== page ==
Continuous improvements in quality and reduction in early life failures are key goals for semiconductor manufacturers and their customers. Applications most sensitive include vehicle electrification, server, military and defense and consumer goods.
Historically, semiconductor companies would deploy early life failure reduction efforts with electrical tests or geospatial techniques to reject or test out potential failures. Burn-in and predictive test techniques like part average testing have been around for a long time. Additionally, other geospatial methods such as visual defect screening and algorithmic yield clustering looking for abnormal patterns are used to predict early life failures.
In today’s quest for zero defects and better sustainability, companies must reduce manufacturing errors and variability. Inline thermal resistance measurements add another road to quality for semiconductor companies. Thermal transient testing can measure semiconductor junction temperature responses to short pulses and provide insights to potential manufacturing defects. The technology can reveal inconsistencies in the heat conduction path, quantify their effect on thermal resistance and highlight their location. Problems such as thermal interface material (TIM1) or die attach voids or delamination can be found in a fraction of seconds, but problems outside of the package, such as TIM2 quality can also be measured with short pulses.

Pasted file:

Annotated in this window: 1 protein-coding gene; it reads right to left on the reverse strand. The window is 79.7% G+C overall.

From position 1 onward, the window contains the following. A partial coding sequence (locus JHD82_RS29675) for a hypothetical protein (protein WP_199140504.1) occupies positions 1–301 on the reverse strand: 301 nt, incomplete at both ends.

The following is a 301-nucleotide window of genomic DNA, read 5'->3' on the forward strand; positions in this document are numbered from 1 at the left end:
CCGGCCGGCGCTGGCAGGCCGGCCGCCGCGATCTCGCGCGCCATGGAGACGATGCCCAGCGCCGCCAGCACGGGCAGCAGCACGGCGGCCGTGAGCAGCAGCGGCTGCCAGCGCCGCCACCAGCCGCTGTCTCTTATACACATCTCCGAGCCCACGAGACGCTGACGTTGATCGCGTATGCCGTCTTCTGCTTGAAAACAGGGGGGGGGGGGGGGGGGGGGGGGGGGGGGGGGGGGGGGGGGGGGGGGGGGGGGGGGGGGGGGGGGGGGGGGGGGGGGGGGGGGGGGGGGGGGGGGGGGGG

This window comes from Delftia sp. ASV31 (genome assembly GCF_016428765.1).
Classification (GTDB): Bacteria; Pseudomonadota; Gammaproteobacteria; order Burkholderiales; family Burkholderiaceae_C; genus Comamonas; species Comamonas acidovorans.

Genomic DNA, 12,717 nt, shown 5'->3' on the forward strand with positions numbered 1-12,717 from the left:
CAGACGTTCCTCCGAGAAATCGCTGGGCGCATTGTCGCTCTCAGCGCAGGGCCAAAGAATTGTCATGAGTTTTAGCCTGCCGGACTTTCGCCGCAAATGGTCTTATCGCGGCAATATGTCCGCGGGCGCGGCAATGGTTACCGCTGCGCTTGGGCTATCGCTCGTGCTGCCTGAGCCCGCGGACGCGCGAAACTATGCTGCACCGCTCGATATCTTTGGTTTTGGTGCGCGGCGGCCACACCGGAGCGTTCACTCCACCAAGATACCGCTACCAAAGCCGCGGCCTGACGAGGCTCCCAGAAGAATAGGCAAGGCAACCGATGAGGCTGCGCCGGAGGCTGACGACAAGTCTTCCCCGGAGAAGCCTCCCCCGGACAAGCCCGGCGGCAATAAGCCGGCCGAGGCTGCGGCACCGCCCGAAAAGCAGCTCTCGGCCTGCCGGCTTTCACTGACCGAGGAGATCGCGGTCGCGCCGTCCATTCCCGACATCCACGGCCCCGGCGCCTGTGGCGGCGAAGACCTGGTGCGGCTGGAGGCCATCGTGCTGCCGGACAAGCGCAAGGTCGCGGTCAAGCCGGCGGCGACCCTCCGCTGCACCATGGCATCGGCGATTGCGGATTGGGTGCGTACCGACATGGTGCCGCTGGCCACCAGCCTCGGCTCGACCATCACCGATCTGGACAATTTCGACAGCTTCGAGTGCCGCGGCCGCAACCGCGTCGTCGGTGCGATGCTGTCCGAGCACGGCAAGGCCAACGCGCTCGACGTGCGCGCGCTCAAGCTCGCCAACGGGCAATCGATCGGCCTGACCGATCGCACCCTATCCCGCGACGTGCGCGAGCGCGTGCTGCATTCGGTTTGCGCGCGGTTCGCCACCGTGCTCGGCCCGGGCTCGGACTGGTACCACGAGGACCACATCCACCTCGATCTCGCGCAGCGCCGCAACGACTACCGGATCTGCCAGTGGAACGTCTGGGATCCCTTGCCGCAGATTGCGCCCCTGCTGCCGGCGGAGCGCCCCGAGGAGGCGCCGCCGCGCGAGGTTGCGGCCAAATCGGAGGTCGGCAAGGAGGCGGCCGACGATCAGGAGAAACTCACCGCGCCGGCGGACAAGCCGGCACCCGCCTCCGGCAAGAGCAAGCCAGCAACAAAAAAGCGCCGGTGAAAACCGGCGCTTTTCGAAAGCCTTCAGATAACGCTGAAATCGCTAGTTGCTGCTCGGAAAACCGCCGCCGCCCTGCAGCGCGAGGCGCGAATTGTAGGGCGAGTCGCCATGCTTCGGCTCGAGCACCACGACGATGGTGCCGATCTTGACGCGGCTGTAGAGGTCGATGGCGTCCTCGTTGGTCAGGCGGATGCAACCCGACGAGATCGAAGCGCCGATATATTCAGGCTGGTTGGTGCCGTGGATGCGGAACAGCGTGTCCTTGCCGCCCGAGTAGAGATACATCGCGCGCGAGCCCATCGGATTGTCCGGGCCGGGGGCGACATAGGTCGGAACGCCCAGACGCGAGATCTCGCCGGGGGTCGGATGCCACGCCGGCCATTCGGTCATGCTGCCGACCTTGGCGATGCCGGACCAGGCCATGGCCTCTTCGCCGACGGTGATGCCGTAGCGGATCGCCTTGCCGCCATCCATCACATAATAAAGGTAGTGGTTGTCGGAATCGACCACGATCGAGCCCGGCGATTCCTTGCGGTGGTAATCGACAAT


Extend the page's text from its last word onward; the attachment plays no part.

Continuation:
Watch this webinar to learn how to use thermal transient testing to measure temperature changes in semiconductor packaging and identify potential manufacturing defects.
Key takeaways from this webinar:
Portfolio Development Executive for Electronics and Semiconductor
Andras Vass-Varnai obtained his MSc and PhD degrees in electrical engineering at the Budapest University of Technology and Economics. He started his professional career at the MicReD group of Mentor Graphics as an application engineer in 2007. Andras worked most for over 10 years as a product manager, supporting development projects, such as the DynTIM or the Powertester instruments. Before starting his current role as a portfolio development executive for the electronics and semiconductor market in Siemens, Andras worked out of Seoul, Korea, supporting the Asian business activities. He is working out of Chicago, IL currently, with dedicated focus on the US business growth. His main topics of interest include thermal management of electric systems, advanced applications of thermal transient testing and modeling, characterization of TIM materials and reliability testing of high-power semiconductor devices.